Few dishes are as recognizable, as beloved, and as wholeheartedly cherished as pasta. A staple of the Italian trattoria, ristorante, and osteria; served in Western diners in Southeast Asia, Latin America, and West Africa; and the center of restaurants and cafes around the world, few dishes are as recognized, as accessible, and as enjoyed as pasta.
Pasta — lauded for its humble origins, its endless possibilities, and the inexpensive ingredients used to make pasta — has become the base dish for expert home cooks and respected chefs. In the United States, waves of Italian immigrants arrived in the late 1800s and early 1900s, making them the fifth largest immigrant group in the nation. Their influence became quickly apparent in the United States, as pizza, pasta, rice dishes, and sandwiches began popping up on menus nationwide. Though Italian is clearly in its roots, Italian American immigrants have popularized the dish throughout the United States, adding American culinary traditions and patterns to the dish. Today, you’re hard-pressed to find a Western restaurant that doesn’t offer at least one sort of pasta, and the varieties can vary by region. In Texas and Louisiana, for example, one might find Cajun pasta on a restaurant menu — penne pasta bathed in a pink sauce, and seasoned with the spicy flavors of the bayou. Lemony pastas often dominate in the northeast, and various cultures have found their own ways to incorporate their flavors and spices into the dish, from the pasta itself, to the sauce it’s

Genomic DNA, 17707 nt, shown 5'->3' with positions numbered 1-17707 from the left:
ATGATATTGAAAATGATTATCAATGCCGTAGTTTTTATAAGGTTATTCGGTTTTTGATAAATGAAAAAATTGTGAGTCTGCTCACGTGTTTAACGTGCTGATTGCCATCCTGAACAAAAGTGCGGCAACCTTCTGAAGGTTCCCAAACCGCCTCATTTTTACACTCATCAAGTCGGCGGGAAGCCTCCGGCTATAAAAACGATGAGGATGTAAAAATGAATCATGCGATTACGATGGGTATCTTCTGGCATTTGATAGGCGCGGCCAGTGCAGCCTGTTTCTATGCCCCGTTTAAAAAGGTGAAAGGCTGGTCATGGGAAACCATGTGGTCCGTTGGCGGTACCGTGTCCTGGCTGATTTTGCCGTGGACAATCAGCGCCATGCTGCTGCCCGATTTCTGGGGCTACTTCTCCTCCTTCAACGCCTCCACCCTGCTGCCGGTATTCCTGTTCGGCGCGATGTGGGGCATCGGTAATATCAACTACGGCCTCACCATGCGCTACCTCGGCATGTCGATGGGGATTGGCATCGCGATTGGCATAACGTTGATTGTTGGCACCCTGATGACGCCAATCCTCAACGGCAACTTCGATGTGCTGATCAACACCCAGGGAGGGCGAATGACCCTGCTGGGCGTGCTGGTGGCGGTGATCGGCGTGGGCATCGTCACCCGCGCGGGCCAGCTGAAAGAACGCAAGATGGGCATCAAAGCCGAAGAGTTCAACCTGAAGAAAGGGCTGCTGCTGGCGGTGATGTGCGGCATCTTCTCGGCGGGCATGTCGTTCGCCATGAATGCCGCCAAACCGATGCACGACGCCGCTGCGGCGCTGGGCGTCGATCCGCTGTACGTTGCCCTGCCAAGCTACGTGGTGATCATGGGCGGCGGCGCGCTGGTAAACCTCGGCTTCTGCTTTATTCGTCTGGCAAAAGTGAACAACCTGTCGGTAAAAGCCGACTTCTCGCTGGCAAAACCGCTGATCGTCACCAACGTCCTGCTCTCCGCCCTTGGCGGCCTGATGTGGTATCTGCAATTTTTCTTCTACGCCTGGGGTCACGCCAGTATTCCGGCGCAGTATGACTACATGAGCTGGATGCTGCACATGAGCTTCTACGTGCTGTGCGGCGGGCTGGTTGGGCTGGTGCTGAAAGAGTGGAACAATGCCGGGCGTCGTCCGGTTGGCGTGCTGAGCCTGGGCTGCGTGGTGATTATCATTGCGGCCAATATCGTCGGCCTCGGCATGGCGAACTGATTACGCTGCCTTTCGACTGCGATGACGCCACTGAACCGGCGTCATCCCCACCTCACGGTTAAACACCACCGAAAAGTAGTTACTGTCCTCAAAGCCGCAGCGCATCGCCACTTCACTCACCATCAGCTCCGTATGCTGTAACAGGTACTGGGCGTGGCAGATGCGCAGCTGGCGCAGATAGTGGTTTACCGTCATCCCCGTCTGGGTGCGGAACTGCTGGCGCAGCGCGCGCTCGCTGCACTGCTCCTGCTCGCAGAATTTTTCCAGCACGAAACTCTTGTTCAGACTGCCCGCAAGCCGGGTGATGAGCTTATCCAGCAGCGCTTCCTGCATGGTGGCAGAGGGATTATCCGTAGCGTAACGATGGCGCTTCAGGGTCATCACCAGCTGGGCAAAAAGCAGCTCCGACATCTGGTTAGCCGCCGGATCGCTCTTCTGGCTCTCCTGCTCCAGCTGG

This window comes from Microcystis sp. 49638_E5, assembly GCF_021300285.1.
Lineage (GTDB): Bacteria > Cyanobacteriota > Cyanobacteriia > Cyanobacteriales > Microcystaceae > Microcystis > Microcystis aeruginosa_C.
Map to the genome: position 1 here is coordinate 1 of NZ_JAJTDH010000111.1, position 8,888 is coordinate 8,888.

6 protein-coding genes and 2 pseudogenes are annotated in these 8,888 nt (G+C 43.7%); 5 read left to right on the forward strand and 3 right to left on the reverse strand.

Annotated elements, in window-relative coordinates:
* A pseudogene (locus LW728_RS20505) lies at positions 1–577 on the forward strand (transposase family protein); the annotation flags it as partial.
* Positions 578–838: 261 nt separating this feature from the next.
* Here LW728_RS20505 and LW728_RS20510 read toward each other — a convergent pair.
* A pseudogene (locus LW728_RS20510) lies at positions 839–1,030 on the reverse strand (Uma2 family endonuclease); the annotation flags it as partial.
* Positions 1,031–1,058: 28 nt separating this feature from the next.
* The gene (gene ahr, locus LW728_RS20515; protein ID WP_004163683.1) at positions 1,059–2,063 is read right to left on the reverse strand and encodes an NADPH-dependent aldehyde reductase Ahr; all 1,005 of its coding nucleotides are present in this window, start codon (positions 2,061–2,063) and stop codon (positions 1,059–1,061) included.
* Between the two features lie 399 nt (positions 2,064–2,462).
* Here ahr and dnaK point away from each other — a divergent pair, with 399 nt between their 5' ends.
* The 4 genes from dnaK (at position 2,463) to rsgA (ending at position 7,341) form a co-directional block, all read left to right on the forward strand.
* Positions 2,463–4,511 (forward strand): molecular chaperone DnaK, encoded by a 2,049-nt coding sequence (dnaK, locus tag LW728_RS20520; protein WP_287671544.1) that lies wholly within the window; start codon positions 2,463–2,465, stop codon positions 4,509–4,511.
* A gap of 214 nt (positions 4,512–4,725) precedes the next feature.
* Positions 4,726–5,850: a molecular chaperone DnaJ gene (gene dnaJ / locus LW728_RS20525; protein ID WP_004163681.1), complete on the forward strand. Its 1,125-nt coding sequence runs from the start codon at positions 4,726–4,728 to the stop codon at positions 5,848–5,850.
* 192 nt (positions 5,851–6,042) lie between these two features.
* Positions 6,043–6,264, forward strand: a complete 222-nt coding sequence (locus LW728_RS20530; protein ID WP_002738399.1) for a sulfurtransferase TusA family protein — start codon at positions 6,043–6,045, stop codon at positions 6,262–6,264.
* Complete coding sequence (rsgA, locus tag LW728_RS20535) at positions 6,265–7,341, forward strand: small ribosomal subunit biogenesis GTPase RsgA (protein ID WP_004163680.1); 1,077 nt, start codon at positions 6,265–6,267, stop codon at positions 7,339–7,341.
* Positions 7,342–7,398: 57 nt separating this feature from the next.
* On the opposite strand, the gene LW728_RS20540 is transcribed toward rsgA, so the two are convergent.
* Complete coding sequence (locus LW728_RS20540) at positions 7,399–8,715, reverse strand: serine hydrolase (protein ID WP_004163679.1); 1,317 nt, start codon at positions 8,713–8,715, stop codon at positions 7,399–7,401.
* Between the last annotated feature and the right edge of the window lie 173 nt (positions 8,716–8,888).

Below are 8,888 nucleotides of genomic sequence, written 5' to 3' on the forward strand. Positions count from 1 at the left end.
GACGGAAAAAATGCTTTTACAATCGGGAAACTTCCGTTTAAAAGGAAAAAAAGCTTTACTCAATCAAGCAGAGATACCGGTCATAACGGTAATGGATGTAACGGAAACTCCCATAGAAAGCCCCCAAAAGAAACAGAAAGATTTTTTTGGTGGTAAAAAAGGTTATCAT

For most Americans, particularly those cooking at home, pasta comes in a dried form. Usually sold by the pound, varieties like linguini, rigatoni, spaghetti, pappardelle, and more, are cooked simply by dropping the dried noodles in a large pot of salted water, and boiling until tender. But amid a pandemic that changed the entire world, many home cooks remembered that there’s another way, a fresher way, and a more traditional way to enjoy pasta.
Fresh pasta is made in an entirely different way than the more commonly known dried pasta. It’s more tender and usually takes less time to cook, and it’s great for cream and dairy-based sauces, among other sauces like tomato sauce. Fresh pasta, typically associated with the kitchens of Italian grandmothers in small villages in Italy, has humble roots. Emerging out of the Italian countryside, making pasta was formerly a regular activity, according to cooking teacher Carla Tomasi.
“When people try to elevate pasta to a mystical thing, I say no,” Tomasi said of pasta’s essence. “Think of how pasta started. Pasta started in farmhouses, pasta started in large families. People had to be fed in the war, before the war, after the war, during the war. They had eggs. In the south, they made pasta with water. So it’s nothing too difficult about it, it’s just something very, very simple. People used to make it every day.”